Robert C. Murphy Courts of Appeal Building
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Other Dispute Resolution Methods to Save Time and Money
ANNAPOLIS, MD (March 16, 2004)—A new study released today by the Maryland Judiciary’s Mediation and Conflict Resolution Office (MACRO) and the Maryland Chamber of Commerce indicates that in-state companies recognize the costs of conflict and are turning to mediation and other non-litigious dispute resolution processes to save time and money.
“In recent years, the Judiciary has taken steps to expedite high-cost business cases, and courts across the state are increasingly using mediation and other dispute resolution processes to resolve cases short of trial,” said Robert M. Bell, Chief Judge of the Maryland Court of Appeals. “Our hope is that Maryland businesses will use this study as a blueprint to refine their approach to conflict management.”
The study was conducted by MACRO’s Business Alternative Dispute Resolution (ADR) Initiative to provide a benchmark from which organizations can assess the effectiveness of their dispute resolution practices against the components of an Integrated Conflict Management System. Such a system: (1) establishes dispute resolution options for all types of problems and all people in the workplace; (2) creates a culture that welcomes dissent and encourages resolution of conflict at the earliest possible time; (3) provides multiple access points to dispute resolution resources; (4) presents multiple options for addressing conflict; and (5) establishes systemic support structures.
“This study is our first major attempt to assess the Maryland business community’s perspectives on the universe of available conflict management approaches,” said Bob Fleishman, Chair of MACRO’s Business ADR Initiative. “Our team worked very hard in recent years to get the word out in the business community that effective conflict management saves time and money and preserves relationships.”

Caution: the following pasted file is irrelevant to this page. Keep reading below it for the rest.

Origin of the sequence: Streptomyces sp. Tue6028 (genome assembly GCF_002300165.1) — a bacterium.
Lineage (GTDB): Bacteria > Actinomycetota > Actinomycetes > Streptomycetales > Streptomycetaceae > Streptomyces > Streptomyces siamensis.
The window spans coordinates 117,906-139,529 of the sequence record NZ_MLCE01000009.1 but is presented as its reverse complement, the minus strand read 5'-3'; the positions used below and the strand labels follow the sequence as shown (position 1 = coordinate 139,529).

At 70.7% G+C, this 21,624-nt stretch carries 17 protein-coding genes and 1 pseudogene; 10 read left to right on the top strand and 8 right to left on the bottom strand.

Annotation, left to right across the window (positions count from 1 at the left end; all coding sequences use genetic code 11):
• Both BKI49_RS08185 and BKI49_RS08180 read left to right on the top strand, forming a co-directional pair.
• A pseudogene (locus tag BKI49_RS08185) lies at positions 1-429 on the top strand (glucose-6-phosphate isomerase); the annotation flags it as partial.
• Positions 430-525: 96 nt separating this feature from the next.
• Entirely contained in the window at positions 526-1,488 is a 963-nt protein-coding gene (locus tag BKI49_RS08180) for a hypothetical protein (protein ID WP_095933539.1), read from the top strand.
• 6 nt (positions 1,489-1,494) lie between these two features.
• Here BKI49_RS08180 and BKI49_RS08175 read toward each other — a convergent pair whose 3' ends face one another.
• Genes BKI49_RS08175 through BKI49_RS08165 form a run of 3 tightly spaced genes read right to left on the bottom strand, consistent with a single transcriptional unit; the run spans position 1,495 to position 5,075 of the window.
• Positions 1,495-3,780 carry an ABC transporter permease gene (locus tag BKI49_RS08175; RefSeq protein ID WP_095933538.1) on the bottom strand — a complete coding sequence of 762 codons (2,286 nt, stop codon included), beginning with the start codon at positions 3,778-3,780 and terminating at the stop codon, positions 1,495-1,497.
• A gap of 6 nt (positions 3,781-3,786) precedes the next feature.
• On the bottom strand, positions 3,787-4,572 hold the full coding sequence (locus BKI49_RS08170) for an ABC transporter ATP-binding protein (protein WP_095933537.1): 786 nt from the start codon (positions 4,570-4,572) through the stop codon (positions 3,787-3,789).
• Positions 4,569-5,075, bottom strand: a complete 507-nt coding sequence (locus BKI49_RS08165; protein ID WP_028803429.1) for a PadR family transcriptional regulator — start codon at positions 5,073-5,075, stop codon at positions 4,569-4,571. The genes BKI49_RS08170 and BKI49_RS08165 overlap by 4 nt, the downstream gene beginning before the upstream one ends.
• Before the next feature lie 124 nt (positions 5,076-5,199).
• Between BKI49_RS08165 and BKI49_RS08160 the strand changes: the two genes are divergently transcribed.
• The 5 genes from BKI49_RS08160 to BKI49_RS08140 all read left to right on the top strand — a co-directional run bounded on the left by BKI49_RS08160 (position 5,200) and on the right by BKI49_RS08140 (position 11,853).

Based on extensive survey research and analysis, the study’s main recommendations emphasize the importance of:
The comprehensive study builds on a 1997 Cornell University survey of more than 530 U.S. corporations in the Fortune 1000 category, which found 90 percent of the survey respondents reporting that they viewed mediation as a cost-saving measure. The same study indicated that corporations with comprehensive, collaborative conflict management systems report significant litigation cost savings. More recently, the American Arbitration Association published a study titled “Dispute-Wise Management: Improving Economic and Non-Economic Outcomes in Managing Business Conflicts.” That study confirms that major corporations use ADR extensively, with the most “dispute-wise” companies taking a systemic approach to conflict management.
For more information or to obtain a copy of the study, please call MACRO at 410/841-2260 or visit their website.
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